“Above all,“ he said, “it requires skilled, experienced, cooperative and dedicated staff where cooperation includes collaboration with staff of other disciplines, institutions, and countries.”
 
Throughout his career he has also been a member of the International Union of Forest Research Organizations (IUFRO), the largest global network of forest researchers. In 1972 he established the first Working Party dealing specifically with tropical forest genetics with longtime colleague Garth Nikles, a tree breeder in the Queensland Department of Forestry in Australia. From 1996 until 2000 he was IUFRO’s president. “That,” he says, “had always been a professional aspiration.”
 
While reflecting on five decades spent in the forestry sector, Burley calls attention to the themes selected by IUFRO through the years for its World Congresses. As suggested by their titles — from “Forestry in a World of Limited Resources” in 1976 to “Linking Technology and Tradition” in 2005 — it’s clear, he says, that the more things have changed the more they have stayed the same: People need forests.
 
But he has also observed some definitive trends that have re-shaped forest management worldwide.
After the Second World War everyone wanted to re-use or recreate forests, simply for production… That has changed due to recognition of the environmental and social benefits of forests.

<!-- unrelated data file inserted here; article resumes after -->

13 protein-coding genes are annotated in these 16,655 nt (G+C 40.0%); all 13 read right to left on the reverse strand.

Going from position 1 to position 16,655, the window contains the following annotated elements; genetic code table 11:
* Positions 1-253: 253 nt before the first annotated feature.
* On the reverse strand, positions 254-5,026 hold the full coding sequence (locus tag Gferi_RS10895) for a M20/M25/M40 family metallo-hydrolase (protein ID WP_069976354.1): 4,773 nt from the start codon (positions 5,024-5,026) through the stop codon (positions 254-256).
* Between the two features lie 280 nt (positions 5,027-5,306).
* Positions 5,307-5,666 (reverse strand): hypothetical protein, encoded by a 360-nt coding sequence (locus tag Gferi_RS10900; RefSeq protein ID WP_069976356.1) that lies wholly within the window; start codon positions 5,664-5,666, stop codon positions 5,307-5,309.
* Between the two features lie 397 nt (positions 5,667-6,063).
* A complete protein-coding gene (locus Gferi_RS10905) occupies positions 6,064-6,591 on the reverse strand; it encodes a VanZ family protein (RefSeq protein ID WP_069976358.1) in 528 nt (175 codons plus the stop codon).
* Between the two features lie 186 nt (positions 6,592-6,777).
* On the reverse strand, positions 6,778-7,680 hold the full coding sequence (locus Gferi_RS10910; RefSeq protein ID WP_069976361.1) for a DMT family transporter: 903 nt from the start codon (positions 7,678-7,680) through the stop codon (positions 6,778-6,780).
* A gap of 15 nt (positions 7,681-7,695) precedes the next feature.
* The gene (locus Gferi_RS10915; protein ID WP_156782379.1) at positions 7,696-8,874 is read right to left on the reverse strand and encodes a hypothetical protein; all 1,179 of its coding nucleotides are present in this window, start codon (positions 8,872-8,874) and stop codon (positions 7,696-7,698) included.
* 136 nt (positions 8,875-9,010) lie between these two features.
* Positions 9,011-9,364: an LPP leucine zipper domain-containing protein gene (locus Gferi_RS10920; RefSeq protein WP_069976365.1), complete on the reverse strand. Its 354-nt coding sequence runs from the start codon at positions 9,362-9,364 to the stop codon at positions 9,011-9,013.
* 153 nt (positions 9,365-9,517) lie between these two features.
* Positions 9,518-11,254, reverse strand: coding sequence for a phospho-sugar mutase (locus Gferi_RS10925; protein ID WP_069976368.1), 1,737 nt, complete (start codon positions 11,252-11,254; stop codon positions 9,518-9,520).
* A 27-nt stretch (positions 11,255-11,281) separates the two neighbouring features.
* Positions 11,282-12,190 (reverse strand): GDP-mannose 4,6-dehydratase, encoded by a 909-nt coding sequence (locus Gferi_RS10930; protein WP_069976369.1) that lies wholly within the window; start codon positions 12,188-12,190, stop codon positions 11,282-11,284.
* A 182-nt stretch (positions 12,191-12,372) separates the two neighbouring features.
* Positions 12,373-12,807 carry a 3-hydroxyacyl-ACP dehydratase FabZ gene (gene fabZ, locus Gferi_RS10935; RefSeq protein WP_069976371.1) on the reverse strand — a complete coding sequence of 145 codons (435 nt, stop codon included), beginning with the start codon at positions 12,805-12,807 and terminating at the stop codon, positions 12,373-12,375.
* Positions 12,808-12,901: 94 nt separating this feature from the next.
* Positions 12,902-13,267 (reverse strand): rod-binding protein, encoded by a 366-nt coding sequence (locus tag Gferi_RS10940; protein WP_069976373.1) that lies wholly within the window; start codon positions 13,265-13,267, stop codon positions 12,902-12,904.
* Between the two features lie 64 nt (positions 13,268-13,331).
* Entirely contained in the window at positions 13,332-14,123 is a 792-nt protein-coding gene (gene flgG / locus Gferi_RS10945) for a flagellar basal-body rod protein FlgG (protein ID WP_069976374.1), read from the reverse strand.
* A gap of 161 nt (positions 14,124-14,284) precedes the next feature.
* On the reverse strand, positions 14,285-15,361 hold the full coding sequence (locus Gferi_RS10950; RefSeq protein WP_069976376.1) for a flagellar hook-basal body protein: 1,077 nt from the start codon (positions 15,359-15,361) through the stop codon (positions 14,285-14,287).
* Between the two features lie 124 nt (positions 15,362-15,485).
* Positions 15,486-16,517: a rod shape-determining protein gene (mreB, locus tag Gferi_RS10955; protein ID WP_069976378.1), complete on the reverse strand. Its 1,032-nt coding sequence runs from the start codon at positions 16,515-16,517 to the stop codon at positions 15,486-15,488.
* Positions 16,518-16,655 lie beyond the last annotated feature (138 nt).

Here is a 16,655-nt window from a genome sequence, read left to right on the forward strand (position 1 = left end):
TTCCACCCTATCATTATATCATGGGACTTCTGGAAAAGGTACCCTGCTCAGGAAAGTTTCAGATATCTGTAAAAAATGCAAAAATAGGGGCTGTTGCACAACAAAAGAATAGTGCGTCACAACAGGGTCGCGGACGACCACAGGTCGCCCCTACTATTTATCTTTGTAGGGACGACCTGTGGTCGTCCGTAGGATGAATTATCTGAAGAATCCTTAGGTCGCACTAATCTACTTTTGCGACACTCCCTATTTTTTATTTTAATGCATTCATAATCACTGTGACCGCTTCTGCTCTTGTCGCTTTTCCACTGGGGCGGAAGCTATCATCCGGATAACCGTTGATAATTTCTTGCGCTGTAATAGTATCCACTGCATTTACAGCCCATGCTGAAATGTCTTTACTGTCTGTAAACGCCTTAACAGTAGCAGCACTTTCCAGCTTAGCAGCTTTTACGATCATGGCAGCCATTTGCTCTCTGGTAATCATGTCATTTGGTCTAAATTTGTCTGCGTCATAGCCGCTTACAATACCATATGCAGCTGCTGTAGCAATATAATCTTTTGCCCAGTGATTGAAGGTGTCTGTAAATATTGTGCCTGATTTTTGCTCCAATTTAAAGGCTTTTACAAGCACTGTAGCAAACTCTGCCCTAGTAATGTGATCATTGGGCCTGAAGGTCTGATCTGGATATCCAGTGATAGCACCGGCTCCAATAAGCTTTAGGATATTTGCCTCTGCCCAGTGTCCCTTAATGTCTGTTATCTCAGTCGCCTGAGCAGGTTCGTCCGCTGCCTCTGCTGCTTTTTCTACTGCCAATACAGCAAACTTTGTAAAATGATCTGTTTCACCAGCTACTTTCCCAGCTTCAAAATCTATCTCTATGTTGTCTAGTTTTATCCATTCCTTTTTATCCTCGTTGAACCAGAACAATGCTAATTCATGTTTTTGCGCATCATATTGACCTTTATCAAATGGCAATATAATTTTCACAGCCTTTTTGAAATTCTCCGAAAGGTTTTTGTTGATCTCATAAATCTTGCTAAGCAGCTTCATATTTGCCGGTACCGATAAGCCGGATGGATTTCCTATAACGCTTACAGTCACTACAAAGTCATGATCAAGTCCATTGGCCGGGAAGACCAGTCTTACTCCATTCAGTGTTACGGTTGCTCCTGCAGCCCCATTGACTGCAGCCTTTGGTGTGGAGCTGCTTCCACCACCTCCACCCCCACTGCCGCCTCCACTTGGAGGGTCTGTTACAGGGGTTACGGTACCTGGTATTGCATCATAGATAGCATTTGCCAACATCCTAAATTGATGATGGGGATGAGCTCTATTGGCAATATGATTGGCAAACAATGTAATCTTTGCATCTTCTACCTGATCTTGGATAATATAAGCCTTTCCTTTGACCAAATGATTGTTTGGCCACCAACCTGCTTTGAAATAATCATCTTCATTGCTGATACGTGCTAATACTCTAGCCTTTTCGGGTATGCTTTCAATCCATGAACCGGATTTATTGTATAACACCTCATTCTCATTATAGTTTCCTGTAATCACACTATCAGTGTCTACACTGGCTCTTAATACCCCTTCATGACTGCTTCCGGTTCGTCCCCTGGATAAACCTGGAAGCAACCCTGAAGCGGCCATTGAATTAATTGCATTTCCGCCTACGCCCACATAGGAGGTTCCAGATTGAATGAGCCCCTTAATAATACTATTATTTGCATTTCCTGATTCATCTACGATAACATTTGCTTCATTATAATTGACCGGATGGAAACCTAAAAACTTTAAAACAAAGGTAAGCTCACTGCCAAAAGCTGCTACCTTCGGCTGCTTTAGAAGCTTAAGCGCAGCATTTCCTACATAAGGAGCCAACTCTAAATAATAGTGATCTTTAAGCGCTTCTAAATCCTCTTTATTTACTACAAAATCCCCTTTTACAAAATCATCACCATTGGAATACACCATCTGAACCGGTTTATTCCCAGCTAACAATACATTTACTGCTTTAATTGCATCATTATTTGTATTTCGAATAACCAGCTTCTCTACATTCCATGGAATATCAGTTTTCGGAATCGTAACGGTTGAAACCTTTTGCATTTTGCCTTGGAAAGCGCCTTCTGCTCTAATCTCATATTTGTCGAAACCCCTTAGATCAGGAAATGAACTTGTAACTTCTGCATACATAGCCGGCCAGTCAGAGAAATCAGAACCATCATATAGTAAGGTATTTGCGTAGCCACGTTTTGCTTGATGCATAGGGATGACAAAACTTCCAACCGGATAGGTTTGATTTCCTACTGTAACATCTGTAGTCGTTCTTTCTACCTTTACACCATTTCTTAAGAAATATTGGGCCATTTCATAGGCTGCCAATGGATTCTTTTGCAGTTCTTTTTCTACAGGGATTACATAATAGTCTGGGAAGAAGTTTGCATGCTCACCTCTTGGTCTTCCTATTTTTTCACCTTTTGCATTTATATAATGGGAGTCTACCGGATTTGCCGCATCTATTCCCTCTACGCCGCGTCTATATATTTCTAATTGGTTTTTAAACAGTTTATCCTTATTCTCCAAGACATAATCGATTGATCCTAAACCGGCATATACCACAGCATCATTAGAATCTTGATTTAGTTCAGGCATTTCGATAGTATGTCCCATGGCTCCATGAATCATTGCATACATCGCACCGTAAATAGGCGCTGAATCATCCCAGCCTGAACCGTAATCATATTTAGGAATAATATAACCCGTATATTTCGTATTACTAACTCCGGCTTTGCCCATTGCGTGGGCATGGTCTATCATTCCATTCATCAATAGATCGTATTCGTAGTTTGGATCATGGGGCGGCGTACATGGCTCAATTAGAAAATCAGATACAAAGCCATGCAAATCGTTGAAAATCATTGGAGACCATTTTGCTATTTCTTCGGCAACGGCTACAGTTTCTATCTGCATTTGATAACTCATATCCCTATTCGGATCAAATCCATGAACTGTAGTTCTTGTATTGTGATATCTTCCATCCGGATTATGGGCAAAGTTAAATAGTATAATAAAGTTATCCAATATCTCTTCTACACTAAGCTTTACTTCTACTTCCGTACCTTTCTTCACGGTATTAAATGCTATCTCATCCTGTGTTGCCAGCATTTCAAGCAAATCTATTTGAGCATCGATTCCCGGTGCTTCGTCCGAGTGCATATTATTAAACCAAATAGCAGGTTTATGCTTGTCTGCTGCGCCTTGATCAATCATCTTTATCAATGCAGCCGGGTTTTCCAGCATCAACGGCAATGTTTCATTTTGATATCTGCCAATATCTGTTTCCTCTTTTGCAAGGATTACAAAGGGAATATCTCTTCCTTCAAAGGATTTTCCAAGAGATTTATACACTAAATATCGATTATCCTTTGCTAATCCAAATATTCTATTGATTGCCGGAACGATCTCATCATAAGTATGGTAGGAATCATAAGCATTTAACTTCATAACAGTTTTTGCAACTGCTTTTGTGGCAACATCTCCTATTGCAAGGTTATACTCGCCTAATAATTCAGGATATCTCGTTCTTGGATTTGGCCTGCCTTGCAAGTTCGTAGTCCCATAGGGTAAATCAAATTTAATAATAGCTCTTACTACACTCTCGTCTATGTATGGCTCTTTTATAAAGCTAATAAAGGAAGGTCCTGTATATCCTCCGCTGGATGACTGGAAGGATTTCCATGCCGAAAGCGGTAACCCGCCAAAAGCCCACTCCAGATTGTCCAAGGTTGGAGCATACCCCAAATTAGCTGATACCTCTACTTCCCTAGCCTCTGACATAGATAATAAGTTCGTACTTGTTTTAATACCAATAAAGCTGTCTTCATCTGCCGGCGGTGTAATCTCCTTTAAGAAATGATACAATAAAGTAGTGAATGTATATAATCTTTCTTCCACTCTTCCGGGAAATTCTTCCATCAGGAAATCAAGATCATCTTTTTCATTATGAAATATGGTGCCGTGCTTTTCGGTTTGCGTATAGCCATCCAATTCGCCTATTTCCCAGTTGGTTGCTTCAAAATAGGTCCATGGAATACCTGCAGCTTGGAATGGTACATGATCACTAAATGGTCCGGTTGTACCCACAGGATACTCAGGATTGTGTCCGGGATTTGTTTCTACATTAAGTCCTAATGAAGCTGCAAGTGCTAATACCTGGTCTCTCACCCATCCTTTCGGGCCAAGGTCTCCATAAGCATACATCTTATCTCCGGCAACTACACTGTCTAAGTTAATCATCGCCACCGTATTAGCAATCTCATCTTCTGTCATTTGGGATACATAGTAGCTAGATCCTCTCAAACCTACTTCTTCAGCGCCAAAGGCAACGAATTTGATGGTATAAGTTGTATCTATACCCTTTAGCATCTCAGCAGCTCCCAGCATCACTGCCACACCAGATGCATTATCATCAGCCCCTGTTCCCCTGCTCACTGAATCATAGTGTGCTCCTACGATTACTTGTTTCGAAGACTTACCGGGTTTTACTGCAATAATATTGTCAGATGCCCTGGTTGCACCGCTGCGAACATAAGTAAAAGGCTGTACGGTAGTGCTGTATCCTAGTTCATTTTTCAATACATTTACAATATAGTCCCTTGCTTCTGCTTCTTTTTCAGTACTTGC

— Jeffery Burley ’62 M.F. ’65 Ph.D.
One of the most important trends, he says, has been the growing political awareness of forestry, from national governments to multi-national agencies. Likewise, there has been increased public awareness of the ecological importance of forests — and of how they are used.
 
“After the Second World War everyone wanted to re-use or recreate forests, simply for production — for timber, for various purposes,” he said. “That has changed due to recognition of the environmental and social benefits of forests.
 
“But, I have to say, none of this is new. People knew about this 200 years ago! So we ought to not keep rediscovering wheels.”
 
He has also watched as technology — from molecular genetics to remote sensing and innovative wood conversion and use technologies— has continuously re-shaped the field. He has observed the increasingly important role of private interests in forest management, and the rising influence of multi-disciplinary collaboration.
 
And critically, he has has witnessed a growing recognition for the importance of research — as well as development and application — in facing the strategic and tactical challenges.
 
As the world demand for diversified forest resources continues to surge — and climate change alters ecosystems everywhere — there is a greater need for human ingenuity to deliver sound forest management solutions, Burley says.
 
When he was working for UNESCO back in the 1960s, he recalls hearing the agency’s top official say that “ humankind will by the powers of [its] intellect to overcome the challenges it faces”.
 
“That’s a pretty optimistic viewpoint,” Burley says today. “It might be a rather grand view of how clever we all are. But when you look over the whole of history, mankind has always survived and come up with some response.
 
“I think the major challenge now is social and socioeconomic rather than technical and scientific,” he adds. “I’m sure we could come up with a way to grow something anywhere. But the question is, ‘who owns it?’ And who owns the land? And what’s the future resource structure going to be? Not so much what we grow, but how is it going to be maintained.”
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PUBLISHED: October 7, 2015